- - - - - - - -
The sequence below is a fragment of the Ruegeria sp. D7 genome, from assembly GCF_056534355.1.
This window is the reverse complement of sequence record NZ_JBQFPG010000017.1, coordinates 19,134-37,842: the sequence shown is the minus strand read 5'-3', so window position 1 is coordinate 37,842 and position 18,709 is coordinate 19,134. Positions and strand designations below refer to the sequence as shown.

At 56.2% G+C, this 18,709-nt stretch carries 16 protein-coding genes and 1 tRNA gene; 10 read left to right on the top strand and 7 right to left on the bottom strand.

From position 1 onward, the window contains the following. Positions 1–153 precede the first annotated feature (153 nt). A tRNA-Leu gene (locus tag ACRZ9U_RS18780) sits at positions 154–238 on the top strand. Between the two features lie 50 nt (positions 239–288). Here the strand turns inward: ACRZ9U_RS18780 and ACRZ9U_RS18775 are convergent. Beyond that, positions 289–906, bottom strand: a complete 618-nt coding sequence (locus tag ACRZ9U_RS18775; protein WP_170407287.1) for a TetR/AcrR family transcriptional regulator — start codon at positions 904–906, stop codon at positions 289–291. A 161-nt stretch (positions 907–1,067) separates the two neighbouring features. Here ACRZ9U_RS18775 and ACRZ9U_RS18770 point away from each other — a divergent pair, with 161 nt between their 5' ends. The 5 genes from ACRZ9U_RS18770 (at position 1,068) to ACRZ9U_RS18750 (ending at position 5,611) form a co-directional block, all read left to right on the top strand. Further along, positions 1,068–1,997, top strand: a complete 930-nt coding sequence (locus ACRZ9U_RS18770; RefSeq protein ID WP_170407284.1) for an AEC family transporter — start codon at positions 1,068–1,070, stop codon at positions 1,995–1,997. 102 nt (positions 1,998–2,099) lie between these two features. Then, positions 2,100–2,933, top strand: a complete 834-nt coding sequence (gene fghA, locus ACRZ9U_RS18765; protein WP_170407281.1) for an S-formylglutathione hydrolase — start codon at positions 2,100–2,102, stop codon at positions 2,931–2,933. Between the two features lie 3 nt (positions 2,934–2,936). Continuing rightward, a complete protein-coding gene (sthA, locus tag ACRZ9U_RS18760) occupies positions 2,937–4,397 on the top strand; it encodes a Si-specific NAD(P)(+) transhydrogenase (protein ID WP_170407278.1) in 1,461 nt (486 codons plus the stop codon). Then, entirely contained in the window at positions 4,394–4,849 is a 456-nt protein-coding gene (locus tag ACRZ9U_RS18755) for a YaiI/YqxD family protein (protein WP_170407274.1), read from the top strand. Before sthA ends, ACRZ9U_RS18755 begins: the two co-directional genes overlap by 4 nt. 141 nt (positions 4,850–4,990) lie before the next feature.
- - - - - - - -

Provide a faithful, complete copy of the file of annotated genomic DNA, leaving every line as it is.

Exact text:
The sequence below is a fragment of the Ruegeria sp. D7 genome, from assembly GCF_056534355.1.
This window is the reverse complement of sequence record NZ_JBQFPG010000017.1, coordinates 19,134-37,842: the sequence shown is the minus strand read 5'-3', so window position 1 is coordinate 37,842 and position 18,709 is coordinate 19,134. Positions and strand designations below refer to the sequence as shown.

At 56.2% G+C, this 18,709-nt stretch carries 16 protein-coding genes and 1 tRNA gene; 10 read left to right on the top strand and 7 right to left on the bottom strand.

From position 1 onward, the window contains the following. Positions 1–153 precede the first annotated feature (153 nt). A tRNA-Leu gene (locus tag ACRZ9U_RS18780) sits at positions 154–238 on the top strand. Between the two features lie 50 nt (positions 239–288). Here the strand turns inward: ACRZ9U_RS18780 and ACRZ9U_RS18775 are convergent. Beyond that, positions 289–906, bottom strand: a complete 618-nt coding sequence (locus tag ACRZ9U_RS18775; protein WP_170407287.1) for a TetR/AcrR family transcriptional regulator — start codon at positions 904–906, stop codon at positions 289–291. A 161-nt stretch (positions 907–1,067) separates the two neighbouring features. Here ACRZ9U_RS18775 and ACRZ9U_RS18770 point away from each other — a divergent pair, with 161 nt between their 5' ends. The 5 genes from ACRZ9U_RS18770 (at position 1,068) to ACRZ9U_RS18750 (ending at position 5,611) form a co-directional block, all read left to right on the top strand. Further along, positions 1,068–1,997, top strand: a complete 930-nt coding sequence (locus ACRZ9U_RS18770; RefSeq protein ID WP_170407284.1) for an AEC family transporter — start codon at positions 1,068–1,070, stop codon at positions 1,995–1,997. 102 nt (positions 1,998–2,099) lie between these two features. Then, positions 2,100–2,933, top strand: a complete 834-nt coding sequence (gene fghA, locus ACRZ9U_RS18765; protein WP_170407281.1) for an S-formylglutathione hydrolase — start codon at positions 2,100–2,102, stop codon at positions 2,931–2,933. Between the two features lie 3 nt (positions 2,934–2,936). Continuing rightward, a complete protein-coding gene (sthA, locus tag ACRZ9U_RS18760) occupies positions 2,937–4,397 on the top strand; it encodes a Si-specific NAD(P)(+) transhydrogenase (protein ID WP_170407278.1) in 1,461 nt (486 codons plus the stop codon). Then, entirely contained in the window at positions 4,394–4,849 is a 456-nt protein-coding gene (locus tag ACRZ9U_RS18755) for a YaiI/YqxD family protein (protein WP_170407274.1), read from the top strand. Before sthA ends, ACRZ9U_RS18755 begins: the two co-directional genes overlap by 4 nt. 141 nt (positions 4,850–4,990) lie before the next feature.